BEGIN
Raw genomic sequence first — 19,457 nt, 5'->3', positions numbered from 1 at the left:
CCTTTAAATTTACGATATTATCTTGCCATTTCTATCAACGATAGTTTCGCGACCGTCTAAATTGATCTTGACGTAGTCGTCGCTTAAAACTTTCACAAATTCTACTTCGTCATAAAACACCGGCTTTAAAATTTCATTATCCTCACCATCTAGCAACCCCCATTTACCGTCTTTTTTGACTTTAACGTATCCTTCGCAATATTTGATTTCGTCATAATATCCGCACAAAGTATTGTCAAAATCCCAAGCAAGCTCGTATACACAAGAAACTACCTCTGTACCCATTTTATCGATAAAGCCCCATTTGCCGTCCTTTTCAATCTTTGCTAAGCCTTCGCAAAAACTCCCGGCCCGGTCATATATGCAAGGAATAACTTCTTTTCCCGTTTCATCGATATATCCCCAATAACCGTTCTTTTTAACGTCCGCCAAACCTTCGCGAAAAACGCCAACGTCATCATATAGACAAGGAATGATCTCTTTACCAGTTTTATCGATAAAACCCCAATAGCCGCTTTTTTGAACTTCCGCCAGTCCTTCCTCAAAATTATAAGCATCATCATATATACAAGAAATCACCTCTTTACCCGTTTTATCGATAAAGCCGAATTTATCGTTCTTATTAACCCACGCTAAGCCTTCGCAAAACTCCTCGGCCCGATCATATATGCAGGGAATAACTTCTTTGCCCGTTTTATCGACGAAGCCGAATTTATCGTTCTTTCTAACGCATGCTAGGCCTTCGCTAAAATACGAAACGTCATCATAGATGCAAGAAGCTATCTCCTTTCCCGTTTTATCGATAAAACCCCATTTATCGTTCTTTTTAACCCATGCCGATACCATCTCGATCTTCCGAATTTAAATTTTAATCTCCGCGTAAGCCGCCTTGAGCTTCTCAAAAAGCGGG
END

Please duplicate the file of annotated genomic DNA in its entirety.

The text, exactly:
Raw genomic sequence first — 19,457 nt, 5'->3', positions numbered from 1 at the left:
CCTTTAAATTTACGATATTATCTTGCCATTTCTATCAACGATAGTTTCGCGACCGTCTAAATTGATCTTGACGTAGTCGTCGCTTAAAACTTTCACAAATTCTACTTCGTCATAAAACACCGGCTTTAAAATTTCATTATCCTCACCATCTAGCAACCCCCATTTACCGTCTTTTTTGACTTTAACGTATCCTTCGCAATATTTGATTTCGTCATAATATCCGCACAAAGTATTGTCAAAATCCCAAGCAAGCTCGTATACACAAGAAACTACCTCTGTACCCATTTTATCGATAAAGCCCCATTTGCCGTCCTTTTCAATCTTTGCTAAGCCTTCGCAAAAACTCCCGGCCCGGTCATATATGCAAGGAATAACTTCTTTTCCCGTTTCATCGATATATCCCCAATAACCGTTCTTTTTAACGTCCGCCAAACCTTCGCGAAAAACGCCAACGTCATCATATAGACAAGGAATGATCTCTTTACCAGTTTTATCGATAAAACCCCAATAGCCGCTTTTTTGAACTTCCGCCAGTCCTTCCTCAAAATTATAAGCATCATCATATATACAAGAAATCACCTCTTTACCCGTTTTATCGATAAAGCCGAATTTATCGTTCTTATTAACCCACGCTAAGCCTTCGCAAAACTCCTCGGCCCGATCATATATGCAGGGAATAACTTCTTTGCCCGTTTTATCGACGAAGCCGAATTTATCGTTCTTTCTAACGCATGCTAGGCCTTCGCTAAAATACGAAACGTCATCATAGATGCAAGAAGCTATCTCCTTTCCCGTTTTATCGATAAAACCCCATTTATCGTTCTTTTTAACCCATGCCGATACCATCTCGATCTTCCGAATTTAAATTTTAATCTCCGCGTAAGCCGCCTTGAGCTTCTCAAAAAGCGGG